A water bottle is taped to the corner of a table in the Sterling Elementary School gym. A small ball of paper and tape balances on the mouth of the bottle.
One by one, more than 20 elementary students take their turns walking toward the bottle, arm extended, trying to flick the ball off the bottle without slowing down or bending their elbows.
It may sound easy, but as the kids quickly learned, it's not. Only two of the students managed to hit the ball once. None could do it twice.
"There's a trick to it," admitted Earl Polk, the AmeriCorps speaker who challenged the children to the game.
What is the trick? He wouldn't tell. The point of this game is persistence.
Polk, known as Keggulluk in his Yupik tongue, spent Wednesday and Thursday bringing inspirational messages to youth in the central Kenai Peninsula.
Wednesday afternoon, he spoke to fourth-, fifth- and sixth-graders at Sterling Elementary, encouraging them to channel energy and adventure into positive work for the community.
"Each of you -- no matter where you are from or how you grew up -- can be a leader," Polk told the students. "You all have a chance, but you have to be willing to step up there first. You have to be willing to make a commitment."
Polk talked to the students about avoiding drugs and cigarettes, seeking help in dangerous situations and making a positive contribution to their community.
Polk works with AmeriCorps, a domestic branch of the Peace Corps. Calling himself a "tundra tumbleweed," he travels through Alaska, Canada and reservations in the Lower 48 speaking to youth about various issues.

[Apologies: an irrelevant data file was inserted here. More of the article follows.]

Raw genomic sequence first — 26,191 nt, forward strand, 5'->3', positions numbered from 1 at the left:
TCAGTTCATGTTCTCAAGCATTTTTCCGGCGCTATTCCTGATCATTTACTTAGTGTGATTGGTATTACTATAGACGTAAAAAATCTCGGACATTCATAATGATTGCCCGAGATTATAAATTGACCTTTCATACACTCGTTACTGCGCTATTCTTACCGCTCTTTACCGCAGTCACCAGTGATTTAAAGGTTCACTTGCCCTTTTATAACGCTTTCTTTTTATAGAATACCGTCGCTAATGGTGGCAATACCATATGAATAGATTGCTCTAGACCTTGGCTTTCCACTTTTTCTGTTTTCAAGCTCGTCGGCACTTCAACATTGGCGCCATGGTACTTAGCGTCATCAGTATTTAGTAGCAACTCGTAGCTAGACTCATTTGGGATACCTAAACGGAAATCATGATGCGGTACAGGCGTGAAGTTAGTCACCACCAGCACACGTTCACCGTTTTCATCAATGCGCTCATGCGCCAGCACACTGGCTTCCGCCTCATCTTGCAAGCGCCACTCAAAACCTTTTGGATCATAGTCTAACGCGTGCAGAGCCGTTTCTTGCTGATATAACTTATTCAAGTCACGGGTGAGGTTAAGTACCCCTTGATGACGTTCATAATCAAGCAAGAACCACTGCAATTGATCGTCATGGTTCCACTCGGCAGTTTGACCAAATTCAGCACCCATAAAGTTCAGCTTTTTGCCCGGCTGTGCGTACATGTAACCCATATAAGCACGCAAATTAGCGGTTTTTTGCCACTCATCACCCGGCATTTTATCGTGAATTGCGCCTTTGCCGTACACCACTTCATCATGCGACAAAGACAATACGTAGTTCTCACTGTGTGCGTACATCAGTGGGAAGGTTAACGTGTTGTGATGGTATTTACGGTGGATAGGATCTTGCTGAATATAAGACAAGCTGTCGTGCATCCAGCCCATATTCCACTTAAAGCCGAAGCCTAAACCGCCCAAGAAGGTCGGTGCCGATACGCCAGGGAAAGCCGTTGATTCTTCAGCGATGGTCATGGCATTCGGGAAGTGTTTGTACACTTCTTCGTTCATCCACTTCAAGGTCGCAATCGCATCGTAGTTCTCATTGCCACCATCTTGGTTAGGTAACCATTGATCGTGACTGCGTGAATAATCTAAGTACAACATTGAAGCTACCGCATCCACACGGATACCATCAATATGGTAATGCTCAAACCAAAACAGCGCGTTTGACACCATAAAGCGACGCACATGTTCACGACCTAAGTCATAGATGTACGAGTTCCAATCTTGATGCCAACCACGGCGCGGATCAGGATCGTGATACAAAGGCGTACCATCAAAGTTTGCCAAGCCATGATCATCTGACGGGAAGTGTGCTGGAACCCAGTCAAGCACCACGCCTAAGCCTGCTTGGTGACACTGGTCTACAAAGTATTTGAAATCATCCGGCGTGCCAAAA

He said he has about 20 different presentations for different ages and settings. Some of his topics include HIV/AIDS, drug abuse and suicide prevention -- a topic near to his heart since his son died trying to stop a friend from killing himself.
"What I do is address issues relative to the community," Polk said before the Sterling session. "I'm what some people call a motivational speaker."
Polk also offers presentations on cultural sensitivity and encouraged many students at the school to learn more about their heritage.
"People look at me and say, 'What is that Hawaiian dude doing wearing Native clothes?'" Polk told the children. "I am Yupik, black and Mohawk Indian. So I guess that's how you make a Hawaiian."
Prior to the Sterling engagement, Polk spoke to the Title IX class at Soldotna High School and visited Sterling Head Start. Thursday he ate breakfast with the morning class at Head Start, spoke to sixth-graders at Kenai Middle School, visited Kenai Alternative School and offered a presentation to youth at the Boys and Girls Club.
Polk's visit to the central peninsula was sponsored by Rural Alaska Community Action Program, (RuralCAP) which sponsors Sterling Head Start.
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